WARNING: This is a no-edit zone…
Whether you’ve been a believer all your life or you’re new to it, odds are at some point you feel too humbled to admit your faith openly. Not for the “being judged” or the negative connotations some will attach, but because you don’t feel justified to call yourself a believer.
This is more than evident at church. You see others and think they’re so perfect. So attuned and enlightened and their world seems almost magical, as if God reached down from Heaven with the tip of his finger and touched them and ever since then, they and their lives have been perfect. They look and act perfect, react perfectly–everything about them just screams that they’re chosen and it’s clear to anyone with the eyes to see it and in the aura surrounding them for those who can’t.
We get this impression of, or we create it in our minds, the perfect Christian. And that impression of perfection both attracts and frustrates us. Why?
Because it isn’t accurate or true, though it often takes a long while for us to see that, and because we don’t measure up–and we know we never will. It usually takes us a long time to realize that, too. To let go of the idealized images and see real, live human beings instead.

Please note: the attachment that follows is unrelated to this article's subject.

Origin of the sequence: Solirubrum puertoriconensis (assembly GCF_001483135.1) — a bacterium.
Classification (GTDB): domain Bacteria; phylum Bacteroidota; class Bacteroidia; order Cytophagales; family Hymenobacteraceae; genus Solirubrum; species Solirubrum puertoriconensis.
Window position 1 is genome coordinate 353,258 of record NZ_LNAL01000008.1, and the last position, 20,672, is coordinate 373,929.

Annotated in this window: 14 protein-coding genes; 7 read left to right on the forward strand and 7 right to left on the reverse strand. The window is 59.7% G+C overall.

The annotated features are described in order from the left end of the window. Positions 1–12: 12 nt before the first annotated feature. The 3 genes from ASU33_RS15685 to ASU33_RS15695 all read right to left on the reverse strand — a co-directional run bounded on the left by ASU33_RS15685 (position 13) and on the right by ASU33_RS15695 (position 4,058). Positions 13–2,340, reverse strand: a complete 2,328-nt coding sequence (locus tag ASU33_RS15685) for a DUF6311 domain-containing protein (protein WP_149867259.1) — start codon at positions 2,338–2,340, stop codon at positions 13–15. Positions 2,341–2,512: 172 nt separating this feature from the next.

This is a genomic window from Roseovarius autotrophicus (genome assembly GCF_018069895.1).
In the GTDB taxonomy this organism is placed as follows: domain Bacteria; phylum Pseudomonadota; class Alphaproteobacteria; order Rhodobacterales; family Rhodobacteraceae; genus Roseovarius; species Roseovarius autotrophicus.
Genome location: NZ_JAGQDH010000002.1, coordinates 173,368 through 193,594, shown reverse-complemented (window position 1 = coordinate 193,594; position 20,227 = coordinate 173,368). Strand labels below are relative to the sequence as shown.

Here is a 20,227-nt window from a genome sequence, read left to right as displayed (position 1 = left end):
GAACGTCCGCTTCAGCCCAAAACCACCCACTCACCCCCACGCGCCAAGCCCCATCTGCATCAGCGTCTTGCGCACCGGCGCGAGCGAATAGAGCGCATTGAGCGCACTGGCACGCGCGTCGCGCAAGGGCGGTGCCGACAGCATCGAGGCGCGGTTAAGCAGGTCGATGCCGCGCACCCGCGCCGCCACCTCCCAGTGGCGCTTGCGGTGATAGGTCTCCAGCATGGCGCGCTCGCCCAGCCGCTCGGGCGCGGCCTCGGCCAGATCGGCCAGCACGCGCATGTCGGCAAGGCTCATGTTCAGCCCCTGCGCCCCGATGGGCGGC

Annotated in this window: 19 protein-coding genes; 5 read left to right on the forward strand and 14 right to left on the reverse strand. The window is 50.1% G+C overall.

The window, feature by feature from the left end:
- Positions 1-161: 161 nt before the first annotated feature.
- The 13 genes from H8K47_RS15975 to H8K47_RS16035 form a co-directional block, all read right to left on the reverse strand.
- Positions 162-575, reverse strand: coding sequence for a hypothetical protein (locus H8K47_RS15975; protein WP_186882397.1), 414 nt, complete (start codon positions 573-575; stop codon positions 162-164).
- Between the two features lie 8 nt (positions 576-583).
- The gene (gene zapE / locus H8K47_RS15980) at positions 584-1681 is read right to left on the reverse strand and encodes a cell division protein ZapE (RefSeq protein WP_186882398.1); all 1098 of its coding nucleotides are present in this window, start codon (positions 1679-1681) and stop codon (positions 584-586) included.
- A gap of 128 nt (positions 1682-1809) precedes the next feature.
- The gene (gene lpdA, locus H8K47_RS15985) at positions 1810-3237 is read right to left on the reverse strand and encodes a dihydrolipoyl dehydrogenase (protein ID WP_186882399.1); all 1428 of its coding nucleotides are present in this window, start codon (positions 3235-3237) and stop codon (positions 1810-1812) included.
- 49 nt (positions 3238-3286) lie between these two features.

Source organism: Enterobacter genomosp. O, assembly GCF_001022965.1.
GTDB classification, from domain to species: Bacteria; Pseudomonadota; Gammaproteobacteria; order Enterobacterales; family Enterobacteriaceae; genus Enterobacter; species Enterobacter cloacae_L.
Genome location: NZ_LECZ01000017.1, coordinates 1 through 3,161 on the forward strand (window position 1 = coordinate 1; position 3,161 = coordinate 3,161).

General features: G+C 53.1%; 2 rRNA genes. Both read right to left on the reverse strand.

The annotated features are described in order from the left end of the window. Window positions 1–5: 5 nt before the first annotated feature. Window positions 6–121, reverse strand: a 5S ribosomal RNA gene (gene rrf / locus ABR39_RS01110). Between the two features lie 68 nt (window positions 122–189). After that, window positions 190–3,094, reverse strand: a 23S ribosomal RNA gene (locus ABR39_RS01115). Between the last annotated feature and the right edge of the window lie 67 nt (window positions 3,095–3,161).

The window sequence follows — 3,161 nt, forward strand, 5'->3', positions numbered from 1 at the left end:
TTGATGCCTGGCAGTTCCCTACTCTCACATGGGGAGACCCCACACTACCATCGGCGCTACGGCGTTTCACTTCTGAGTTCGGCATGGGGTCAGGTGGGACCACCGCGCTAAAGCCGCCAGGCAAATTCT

Overall, Christians do aspire to be better than they were, to do better than they’ve done, but I know none who have an idyllic life. I know none who do not have troubles, or suffer the same challenges as everyone else. I know none who don’t at times feel frustrated and battle their own will or temper or those pesky challenges on defining lines between being righteous and judgmental.
My point is that no one lives challenge-free. No mortal is perfect. And so our feelings of humility, which can be a good thing, aren’t well founded if they make us frigid in the realm of openly recognizing our value and our faith.
In this country, we’re free to openly acknowledge and choose what we believe. Others are not so fortunate. They must be closet Christians or face dire consequences including imprisonment and/or death. We worry about what someone else will think; they worry about staying alive. Interestingly enough, in those places where closet Christians live, many risk imprisonment and/or death and meet to worship anyway. You have to admire that tenacity, that determination, that courage.
But that’s a whole different post. This one is about our perceptions and our mental image of what a Christian looks like. A while back, a woman flipped off a guy. She’s a Christian. Ugly comments (judgmental comments) were made about her. Okay, so she wasn’t expressing much neighborly love by flipping someone off, but were those saying the ugly things expressing it?
Who knows what provoked the gesture? I’m not justifying it or condemning it. I’m saying we don’t have to have an opinion–and if we do, we’d be wise to keep it to ourselves. The woman, no doubt, will work through this with God and they’ll settle the matter. We and our opinions aren’t needed.
What is significant to us is understanding that being a believer doesn’t require perfection. Christ took care of that. His blood, the Cross, took care of that. God’s grace takes care of that. We’ve got other matters to address.